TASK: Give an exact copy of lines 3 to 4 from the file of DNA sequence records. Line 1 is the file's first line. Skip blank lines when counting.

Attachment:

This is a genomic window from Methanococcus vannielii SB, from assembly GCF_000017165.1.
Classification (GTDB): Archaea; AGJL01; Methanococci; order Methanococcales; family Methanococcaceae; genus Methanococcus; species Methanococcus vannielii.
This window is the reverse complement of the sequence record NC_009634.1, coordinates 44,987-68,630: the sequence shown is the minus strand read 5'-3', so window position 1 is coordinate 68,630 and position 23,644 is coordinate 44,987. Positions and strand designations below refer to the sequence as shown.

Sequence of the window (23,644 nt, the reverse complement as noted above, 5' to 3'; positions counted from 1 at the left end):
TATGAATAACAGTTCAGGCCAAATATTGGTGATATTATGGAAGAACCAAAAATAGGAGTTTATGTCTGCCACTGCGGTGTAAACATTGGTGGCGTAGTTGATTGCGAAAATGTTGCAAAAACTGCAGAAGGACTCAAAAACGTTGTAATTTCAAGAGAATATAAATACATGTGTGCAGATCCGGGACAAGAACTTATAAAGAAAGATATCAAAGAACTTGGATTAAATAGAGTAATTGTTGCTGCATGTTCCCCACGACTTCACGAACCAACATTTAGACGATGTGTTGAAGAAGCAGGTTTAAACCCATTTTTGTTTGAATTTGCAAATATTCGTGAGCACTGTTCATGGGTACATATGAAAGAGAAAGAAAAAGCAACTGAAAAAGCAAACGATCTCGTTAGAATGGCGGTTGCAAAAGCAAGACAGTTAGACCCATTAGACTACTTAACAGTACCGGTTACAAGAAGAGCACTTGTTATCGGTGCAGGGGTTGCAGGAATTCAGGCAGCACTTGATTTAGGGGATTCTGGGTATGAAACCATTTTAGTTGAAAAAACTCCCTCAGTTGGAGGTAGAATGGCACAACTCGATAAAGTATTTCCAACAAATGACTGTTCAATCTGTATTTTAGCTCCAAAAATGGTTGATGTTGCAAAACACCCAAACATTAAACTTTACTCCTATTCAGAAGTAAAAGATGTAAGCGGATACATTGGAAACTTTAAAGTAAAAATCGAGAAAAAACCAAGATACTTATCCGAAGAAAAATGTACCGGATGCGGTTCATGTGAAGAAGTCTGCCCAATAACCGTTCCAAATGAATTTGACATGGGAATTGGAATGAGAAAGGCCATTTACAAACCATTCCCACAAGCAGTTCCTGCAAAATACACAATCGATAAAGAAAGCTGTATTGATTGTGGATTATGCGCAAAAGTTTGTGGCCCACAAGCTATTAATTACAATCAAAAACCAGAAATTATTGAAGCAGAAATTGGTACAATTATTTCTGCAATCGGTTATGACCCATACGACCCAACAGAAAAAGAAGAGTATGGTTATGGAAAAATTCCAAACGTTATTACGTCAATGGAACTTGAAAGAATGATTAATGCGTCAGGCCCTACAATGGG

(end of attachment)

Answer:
This window is the reverse complement of the sequence record NC_009634.1, coordinates 44,987-68,630: the sequence shown is the minus strand read 5'-3', so window position 1 is coordinate 68,630 and position 23,644 is coordinate 44,987. Positions and strand designations below refer to the sequence as shown.

Sequence of the window (23,644 nt, the reverse complement as noted above, 5' to 3'; positions counted from 1 at the left end):